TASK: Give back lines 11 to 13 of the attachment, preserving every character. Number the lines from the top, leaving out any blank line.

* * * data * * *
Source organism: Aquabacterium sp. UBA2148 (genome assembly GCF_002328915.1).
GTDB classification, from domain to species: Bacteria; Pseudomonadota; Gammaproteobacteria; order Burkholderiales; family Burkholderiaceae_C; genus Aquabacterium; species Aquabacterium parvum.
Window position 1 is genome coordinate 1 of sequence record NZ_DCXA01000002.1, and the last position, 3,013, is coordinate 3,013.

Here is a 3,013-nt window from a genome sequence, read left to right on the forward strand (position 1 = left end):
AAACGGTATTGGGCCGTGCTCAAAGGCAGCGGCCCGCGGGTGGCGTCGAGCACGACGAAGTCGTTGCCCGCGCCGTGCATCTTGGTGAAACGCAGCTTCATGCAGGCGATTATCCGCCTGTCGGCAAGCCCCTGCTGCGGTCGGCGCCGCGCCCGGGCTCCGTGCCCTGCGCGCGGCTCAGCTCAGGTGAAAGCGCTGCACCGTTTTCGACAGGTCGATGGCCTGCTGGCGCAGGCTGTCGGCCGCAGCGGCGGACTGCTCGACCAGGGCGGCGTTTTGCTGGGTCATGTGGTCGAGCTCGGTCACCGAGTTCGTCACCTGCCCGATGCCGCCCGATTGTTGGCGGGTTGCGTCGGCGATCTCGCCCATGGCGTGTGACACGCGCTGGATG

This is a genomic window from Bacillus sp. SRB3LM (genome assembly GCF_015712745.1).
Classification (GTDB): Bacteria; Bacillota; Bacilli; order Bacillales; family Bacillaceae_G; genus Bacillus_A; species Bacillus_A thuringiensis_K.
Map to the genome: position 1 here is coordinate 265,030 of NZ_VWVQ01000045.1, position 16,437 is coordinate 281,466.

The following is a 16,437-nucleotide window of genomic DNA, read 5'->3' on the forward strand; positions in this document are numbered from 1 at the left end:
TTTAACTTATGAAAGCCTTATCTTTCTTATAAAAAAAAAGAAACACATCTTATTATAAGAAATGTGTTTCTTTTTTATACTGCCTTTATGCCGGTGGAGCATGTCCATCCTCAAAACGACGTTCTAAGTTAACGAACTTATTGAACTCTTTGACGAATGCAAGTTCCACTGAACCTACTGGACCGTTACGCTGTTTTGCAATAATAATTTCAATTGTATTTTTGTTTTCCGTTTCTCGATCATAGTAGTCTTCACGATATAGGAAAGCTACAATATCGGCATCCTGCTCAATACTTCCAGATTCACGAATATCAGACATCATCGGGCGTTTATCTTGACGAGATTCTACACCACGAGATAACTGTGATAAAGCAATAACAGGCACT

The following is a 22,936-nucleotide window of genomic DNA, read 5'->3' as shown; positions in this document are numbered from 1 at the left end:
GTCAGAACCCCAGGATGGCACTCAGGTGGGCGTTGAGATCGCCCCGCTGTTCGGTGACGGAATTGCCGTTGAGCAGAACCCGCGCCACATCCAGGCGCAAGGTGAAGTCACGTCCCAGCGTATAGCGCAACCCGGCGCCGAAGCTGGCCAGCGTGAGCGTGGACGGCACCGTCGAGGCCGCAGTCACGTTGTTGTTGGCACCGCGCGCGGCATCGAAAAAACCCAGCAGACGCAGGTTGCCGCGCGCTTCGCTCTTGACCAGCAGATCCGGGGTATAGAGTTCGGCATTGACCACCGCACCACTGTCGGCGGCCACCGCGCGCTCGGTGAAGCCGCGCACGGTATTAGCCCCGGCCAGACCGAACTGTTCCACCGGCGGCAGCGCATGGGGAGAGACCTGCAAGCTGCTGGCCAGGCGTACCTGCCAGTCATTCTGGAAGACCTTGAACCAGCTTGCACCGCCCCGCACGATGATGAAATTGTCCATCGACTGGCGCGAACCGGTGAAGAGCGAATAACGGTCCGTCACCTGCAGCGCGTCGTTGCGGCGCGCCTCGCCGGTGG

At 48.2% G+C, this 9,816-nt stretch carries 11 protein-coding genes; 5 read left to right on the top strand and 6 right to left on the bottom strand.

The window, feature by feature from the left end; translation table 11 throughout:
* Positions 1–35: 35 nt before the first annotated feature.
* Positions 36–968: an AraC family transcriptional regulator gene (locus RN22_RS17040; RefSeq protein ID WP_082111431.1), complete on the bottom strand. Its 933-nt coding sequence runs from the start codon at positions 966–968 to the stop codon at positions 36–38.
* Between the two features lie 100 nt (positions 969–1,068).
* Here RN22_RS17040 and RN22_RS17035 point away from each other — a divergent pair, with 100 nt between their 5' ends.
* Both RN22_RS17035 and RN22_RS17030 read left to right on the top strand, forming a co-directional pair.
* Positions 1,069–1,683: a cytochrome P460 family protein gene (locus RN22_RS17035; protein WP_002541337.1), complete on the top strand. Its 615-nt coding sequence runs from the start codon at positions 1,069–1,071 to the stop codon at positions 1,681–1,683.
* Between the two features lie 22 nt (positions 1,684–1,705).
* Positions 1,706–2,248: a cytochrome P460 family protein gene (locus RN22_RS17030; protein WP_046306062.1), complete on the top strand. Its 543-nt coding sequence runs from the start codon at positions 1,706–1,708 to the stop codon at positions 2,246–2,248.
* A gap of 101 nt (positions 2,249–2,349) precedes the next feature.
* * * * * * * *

The following is a 22,936-nucleotide window of genomic DNA, read 5'->3' as shown; positions in this document are numbered from 1 at the left end:
GTCAGAACCCCAGGATGGCACTCAGGTGGGCGTTGAGATCGCCCCGCTGTTCGGTGACGGAATTGCCGTTGAGCAGAACCCGCGCCACATCCAGGCGCAAGGTGAAGTCACGTCCCAGCGTATAGCGCAACCCGGCGCCGAAGCTGGCCAGCGTGAGCGTGGACGGCACCGTCGAGGCCGCAGTCACGTTGTTGTTGGCACCGCGCGCGGCATCGAAAAAACCCAGCAGACGCAGGTTGCCGCGCGCTTCGCTCTTGACCAGCAGATCCGGGGTATAGAGTTCGGCATTGACCACCGCACCACTGTCGGCGGCCACCGCGCGCTCGGTGAAGCCGCGCACGGTATTAGCCCCGGCCAGACCGAACTGTTCCACCGGCGGCAGCGCATGGGGAGAGACCTGCAAGCTGCTGGCCAGGCGTACCTGCCAGTCATTCTGGAAGACCTTGAACCAGCTTGCACCGCCCCGCACGATGATGAAATTGTCCATCGACTGGCGCGAACCGGTGAAGAGCGAATAACGGTCCGTCACCTGCAGCGCGTCGTTGCGGCGCGCCTCGCCGGTGG

At 48.2% G+C, this 9,816-nt stretch carries 11 protein-coding genes; 5 read left to right on the top strand and 6 right to left on the bottom strand.